There will be no TV, fruit machines or recorded music and as such little noise, other than conversation. The plan is to steer clear of lager and alcopops and also not brew beer on site.

The application sates: “The Market Street Tap will be a throwback to the traditional ale houses of the mid-19th century. It will be a single room micropub with limited space (room for approximately 25-30 people) and limited opening hours.”

The business will be based primarily on three core themes – local cask ales served straight from cask to glass; traditional snacks such as pork pies, scotch eggs, crisps and cheeses sourced from local artisan businesses; conversation between locals and tourists alike.

It is not intended that there will be any structural changes to the property, inside or out, other than hanging pictures on the walls

The application says: “A micropub is a small freehouse which listens to its customers, mainly serves cask ales and promotes the art of conversation.”

The first micropub opened in 2005 in Herne Bay, Kent and since then the concept has gone from strength to strength.

There are currently more than 280 micropubs listed with the Micropub Association and news of further openings continues to buck the recent trend of pub closures.

SOS bus drivers wanted

The SOS Bus, which provides a safe haven for anyone out in Norwich’s club land at weekends, is on the lookout for volunteer drivers, to be part of the team with driving the SOS Bus and support vehicles.

Operating on a Friday and Saturday evening between 9pm and 3am, anyone interested in getting involved as a volunteer driver for the SOS Bus needs to 25 or over, with two years’ driving experience and ideally have a full clean driving licence.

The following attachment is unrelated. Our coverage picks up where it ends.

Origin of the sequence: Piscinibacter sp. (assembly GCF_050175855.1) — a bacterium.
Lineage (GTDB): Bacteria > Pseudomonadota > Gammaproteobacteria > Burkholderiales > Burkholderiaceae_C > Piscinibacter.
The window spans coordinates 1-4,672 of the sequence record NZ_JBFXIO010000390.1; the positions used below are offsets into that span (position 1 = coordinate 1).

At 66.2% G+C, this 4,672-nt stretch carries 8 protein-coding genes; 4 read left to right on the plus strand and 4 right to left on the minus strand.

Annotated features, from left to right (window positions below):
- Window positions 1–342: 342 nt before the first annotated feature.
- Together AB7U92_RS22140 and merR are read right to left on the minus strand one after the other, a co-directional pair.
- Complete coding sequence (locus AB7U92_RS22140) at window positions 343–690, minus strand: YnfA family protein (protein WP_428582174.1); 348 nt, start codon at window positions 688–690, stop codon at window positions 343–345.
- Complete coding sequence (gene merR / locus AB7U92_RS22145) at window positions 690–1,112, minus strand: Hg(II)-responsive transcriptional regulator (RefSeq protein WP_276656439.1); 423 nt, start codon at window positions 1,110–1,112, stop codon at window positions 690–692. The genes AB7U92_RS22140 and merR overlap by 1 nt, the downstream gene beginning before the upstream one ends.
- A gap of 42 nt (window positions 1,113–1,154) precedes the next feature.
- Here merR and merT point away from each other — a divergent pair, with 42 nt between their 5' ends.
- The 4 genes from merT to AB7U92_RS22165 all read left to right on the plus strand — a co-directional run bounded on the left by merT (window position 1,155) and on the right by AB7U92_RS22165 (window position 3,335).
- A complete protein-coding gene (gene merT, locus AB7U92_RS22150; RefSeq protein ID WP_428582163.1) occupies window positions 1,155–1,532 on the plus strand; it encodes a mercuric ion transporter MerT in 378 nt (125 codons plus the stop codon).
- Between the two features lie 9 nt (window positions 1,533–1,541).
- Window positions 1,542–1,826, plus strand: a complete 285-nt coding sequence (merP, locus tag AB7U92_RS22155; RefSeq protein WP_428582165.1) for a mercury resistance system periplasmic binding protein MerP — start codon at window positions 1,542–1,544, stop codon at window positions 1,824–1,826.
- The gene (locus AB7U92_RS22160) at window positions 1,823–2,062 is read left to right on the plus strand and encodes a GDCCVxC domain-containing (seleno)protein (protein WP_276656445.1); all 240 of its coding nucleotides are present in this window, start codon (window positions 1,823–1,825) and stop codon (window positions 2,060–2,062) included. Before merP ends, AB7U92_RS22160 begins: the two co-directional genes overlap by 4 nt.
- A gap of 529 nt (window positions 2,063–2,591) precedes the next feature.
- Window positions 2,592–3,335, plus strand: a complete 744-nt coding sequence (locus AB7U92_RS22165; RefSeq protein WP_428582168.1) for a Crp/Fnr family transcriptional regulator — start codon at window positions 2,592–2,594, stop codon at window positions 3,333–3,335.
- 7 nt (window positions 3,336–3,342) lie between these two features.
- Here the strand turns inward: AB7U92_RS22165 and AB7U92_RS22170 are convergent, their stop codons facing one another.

The SOS Bus is also looking for a volunteer trainer, ideally someone with qualifications and experience in driving buses or HGV sized vehicles who would be willing to assist with training up  a team to drive.

Jenny Smith, SOS bus volunteer co-ordinator, said:  “Without volunteers the SOS Bus wouldn’t be able to provide such a vital resource to the bustling nightlife in Norwich city centre.

Anyone who volunteers for the bus feels that they are doing something of value to help the local community and make Norwich a safer place for those out and about in the city during Friday and Saturday nights.  The organisers would love to hear from anyone who feels they could help in either role to just give me a call on 01603 252116 or email at sosbus@opennorwich.org.uk.

The SOS Bus is a multi-agency initiative, managed by OPEN Youth Trust, to meet the needs of any person in Norwich’s club land at night. Providing a safe haven for the general public, it is a first point of contact for those whose well-being is threatened by inability to get home, illness or injury, emotional distress or other vulnerability.

For further information about the SOS Bus and to find out how to support the charity, call 01603 252112 or visit www.sosbus.co.uk  To make a donation to the SOS Bus please visit www.sosbus.co.uk/donate.

SOS Bus new copy